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Rebuilding of West, Texas; Demonstration of Recovering Things from Deep Waters; Car on Empire State Building`s Roof
Aired April 18, 2014 - 04:00 ET
THIS IS A RUSH TRANSCRIPT. THIS COPY MAY NOT BE IN ITS FINAL FORM AND MAY BE UPDATED.
CARL AZUZ, CNN ANCHOR: It`s April, 18, Good Friday for millions of people worldwide. Welcome to CNN STUDENT NEWS. Ten minutes of commercial-free current events. Our first story today takes us to a Texas town named West. Yesterday was exactly one year after an enormous explosion destroyed a fertilizer plant there.
That gives you a sense of how powerful it was. It started with the fire, and while first responders were fighting it, the explosion occurred. 15 people were killed. The accident is still under investigation, but some effects on the landscape remain. 120 homes were destroyed. Another 200 were damaged. The blast registered as a magnitude 2.1 earthquake, shaking houses 50 miles away. In a town of about 2800 people, everyone in West was affected in some way. But residents have started to rebuild. The process described as being brick by brick, shingle by shingle, prayer by prayer.
UNIDENTIFIED MALE: In West it is a new day. Street by street, block by block, house by house, the town`s mayor Tommy Muska likes what he sees.
TOMMY MUSKA, WEST, TEXAS MAYOR: It`s a smile on my face. And we lived with dumpsters for a while. Dumpsters is progress. That humming is progress.
UNIDENTIFIED MALE: The town recently hired the same economic development consultants who helped New Orleans and Galveston start over after Hurricanes Katrina and Ike. And for the first time since the town`s darkest day last year, folks who live here are beginning to ask a painful question: should a new fertilizer plant be built in West?
MUSKA: That`s a hard pill. That`s going to be a hard pill to swallow for some people.
UNIDENTIFIED MALE: With the West plant gone, the mayor says farmers must travel up to 30 miles away to get the fertilizer they need.
MUSKA: You know, it`s a needed industry. Somewhere in this area. Is it right here in West? I don`t know. Will it be zoned where people won`t build around it? Hopefully, hopefully we`ve learned the lesson there. Will it be safe? You bet!
UNIDENTIFIED MALE: While the mayor looks toward the future, he says he will never forget the 15 people who lost their lives that day. Mostly first responders, some of who`ve volunteered with him at the Fire Department. As we drove around town, Mayor Muska spotted the two flags flying over the ambulance sheet. Someone lowered them to half-staff after the explosion and they`ve remained that way ever since. The powerful symbol for the town.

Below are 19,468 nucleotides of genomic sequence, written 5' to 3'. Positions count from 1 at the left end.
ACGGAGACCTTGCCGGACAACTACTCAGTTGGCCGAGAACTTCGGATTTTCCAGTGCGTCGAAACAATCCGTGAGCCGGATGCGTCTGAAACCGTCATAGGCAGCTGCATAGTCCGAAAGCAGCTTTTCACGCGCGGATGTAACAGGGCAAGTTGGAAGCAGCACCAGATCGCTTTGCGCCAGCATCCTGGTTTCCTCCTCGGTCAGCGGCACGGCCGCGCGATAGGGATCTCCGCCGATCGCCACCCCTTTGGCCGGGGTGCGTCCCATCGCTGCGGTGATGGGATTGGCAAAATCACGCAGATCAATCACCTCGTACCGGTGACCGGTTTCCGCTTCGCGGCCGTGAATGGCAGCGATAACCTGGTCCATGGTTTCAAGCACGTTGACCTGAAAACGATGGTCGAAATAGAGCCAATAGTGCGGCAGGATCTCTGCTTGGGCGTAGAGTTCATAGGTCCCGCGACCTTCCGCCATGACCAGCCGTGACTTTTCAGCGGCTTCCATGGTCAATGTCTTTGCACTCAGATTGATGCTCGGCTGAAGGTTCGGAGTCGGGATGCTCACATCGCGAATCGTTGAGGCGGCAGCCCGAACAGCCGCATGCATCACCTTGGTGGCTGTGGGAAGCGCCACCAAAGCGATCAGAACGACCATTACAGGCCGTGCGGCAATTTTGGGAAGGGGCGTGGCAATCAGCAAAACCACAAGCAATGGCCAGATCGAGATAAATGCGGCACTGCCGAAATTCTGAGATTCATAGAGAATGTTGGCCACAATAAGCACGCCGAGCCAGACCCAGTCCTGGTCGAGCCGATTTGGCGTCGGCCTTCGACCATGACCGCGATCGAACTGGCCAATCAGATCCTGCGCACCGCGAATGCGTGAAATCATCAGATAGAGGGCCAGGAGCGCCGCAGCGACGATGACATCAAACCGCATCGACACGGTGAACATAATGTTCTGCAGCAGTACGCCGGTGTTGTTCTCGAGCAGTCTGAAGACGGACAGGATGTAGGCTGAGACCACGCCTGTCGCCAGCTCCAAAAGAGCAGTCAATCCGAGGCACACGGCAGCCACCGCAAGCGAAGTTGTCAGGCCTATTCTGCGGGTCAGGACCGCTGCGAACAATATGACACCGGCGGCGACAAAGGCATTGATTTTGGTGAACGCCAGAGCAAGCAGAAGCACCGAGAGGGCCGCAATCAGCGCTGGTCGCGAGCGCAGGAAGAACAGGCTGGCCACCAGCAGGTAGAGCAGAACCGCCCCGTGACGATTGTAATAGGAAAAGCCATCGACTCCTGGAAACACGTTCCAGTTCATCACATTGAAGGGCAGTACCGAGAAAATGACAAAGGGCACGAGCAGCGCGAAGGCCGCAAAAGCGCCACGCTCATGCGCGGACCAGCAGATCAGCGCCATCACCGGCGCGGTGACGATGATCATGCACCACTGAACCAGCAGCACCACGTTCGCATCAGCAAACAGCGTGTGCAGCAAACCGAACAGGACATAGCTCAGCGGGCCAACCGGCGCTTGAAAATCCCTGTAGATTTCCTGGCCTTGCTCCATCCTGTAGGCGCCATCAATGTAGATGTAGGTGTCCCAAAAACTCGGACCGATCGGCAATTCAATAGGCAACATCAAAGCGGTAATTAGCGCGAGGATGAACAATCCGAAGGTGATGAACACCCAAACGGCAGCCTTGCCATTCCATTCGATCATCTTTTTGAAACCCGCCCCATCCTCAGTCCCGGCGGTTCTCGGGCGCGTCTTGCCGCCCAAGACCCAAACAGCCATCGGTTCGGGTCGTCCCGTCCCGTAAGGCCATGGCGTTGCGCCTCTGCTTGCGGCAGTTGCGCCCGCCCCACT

AZUZ: Might seem hard to believe that in some areas what`s killing more Americans than violent crime and car crashes is the illegal drug heroin and other opiate narcotics. These are highly addictive drugs. They are easy to overdose on. They cause violent withdrawal symptoms. Despite that, there`s been a recent surge in heroin use in the U.S. Experts say one reason might be a nationwide crackdown on prescription painkillers. That`s leading addicts to turn to heroin. U.S. Attorney General Eric Holder says the issue seemed to sneak up on government officials. That it used to be thought of as a regional problem, until statistics showed it was nationwide. Holder`s been criticized, though, for pushing for more lenient treatment of non-violent drug offenders.
Tracking across the United States, today`s CNN STUDENT NEWS Roll Call starts in the Tar Hill state. We found some hawks soaring over Kernersville, North Carolina. They are online at Kernersville Middle School. (INAUDIBLE) from there will make (INAUDIBLE) in Laurel, Mississippi, the Mustangs of West Jones High School are watching from the Magnolia State. Mustangs will come up later today. And on the West Coast, in Bakersfield, California, we are shouting out the bull dogs. Great to see you at Golden Valley High School.
An underwater drone has spent hours at the bottom of the Indian Ocean scanning for wreckage of Malaysia Airlines Flight 370. It disappeared last month with 239 people aboard. No sign of it has been found. But if something is, getting a view at a place without light where any quick movements could stir up too much silt to see through will make a recovery very difficult.